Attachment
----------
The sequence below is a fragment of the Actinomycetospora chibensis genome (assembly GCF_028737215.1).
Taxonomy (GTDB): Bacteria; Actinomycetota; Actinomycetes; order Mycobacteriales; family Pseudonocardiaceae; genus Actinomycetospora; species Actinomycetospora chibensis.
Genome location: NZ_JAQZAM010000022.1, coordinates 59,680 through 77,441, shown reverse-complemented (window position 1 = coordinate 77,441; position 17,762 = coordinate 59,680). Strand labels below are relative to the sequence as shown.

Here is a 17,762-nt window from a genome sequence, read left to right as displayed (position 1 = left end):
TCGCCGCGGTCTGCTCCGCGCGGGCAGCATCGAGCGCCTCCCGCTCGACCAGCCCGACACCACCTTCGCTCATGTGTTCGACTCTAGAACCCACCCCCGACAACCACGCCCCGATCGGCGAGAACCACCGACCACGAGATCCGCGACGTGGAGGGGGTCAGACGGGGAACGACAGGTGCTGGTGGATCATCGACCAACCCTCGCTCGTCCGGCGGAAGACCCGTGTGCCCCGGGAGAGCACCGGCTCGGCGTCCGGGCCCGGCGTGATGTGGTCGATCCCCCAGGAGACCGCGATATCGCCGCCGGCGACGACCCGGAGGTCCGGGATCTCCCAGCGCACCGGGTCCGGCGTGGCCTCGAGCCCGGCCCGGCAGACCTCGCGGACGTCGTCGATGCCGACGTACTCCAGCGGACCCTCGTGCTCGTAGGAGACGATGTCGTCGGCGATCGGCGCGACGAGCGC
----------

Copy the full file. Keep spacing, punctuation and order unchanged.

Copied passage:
The sequence below is a fragment of the Actinomycetospora chibensis genome (assembly GCF_028737215.1).
Taxonomy (GTDB): Bacteria; Actinomycetota; Actinomycetes; order Mycobacteriales; family Pseudonocardiaceae; genus Actinomycetospora; species Actinomycetospora chibensis.
Genome location: NZ_JAQZAM010000022.1, coordinates 59,680 through 77,441, shown reverse-complemented (window position 1 = coordinate 77,441; position 17,762 = coordinate 59,680). Strand labels below are relative to the sequence as shown.

Here is a 17,762-nt window from a genome sequence, read left to right as displayed (position 1 = left end):
TCGCCGCGGTCTGCTCCGCGCGGGCAGCATCGAGCGCCTCCCGCTCGACCAGCCCGACACCACCTTCGCTCATGTGTTCGACTCTAGAACCCACCCCCGACAACCACGCCCCGATCGGCGAGAACCACCGACCACGAGATCCGCGACGTGGAGGGGGTCAGACGGGGAACGACAGGTGCTGGTGGATCATCGACCAACCCTCGCTCGTCCGGCGGAAGACCCGTGTGCCCCGGGAGAGCACCGGCTCGGCGTCCGGGCCCGGCGTGATGTGGTCGATCCCCCAGGAGACCGCGATATCGCCGCCGGCGACGACCCGGAGGTCCGGGATCTCCCAGCGCACCGGGTCCGGCGTGGCCTCGAGCCCGGCCCGGCAGACCTCGCGGACGTCGTCGATGCCGACGTACTCCAGCGGACCCTCGTGCTCGTAGGAGACGATGTCGTCGGCGATCGGCGCGACGAGCGC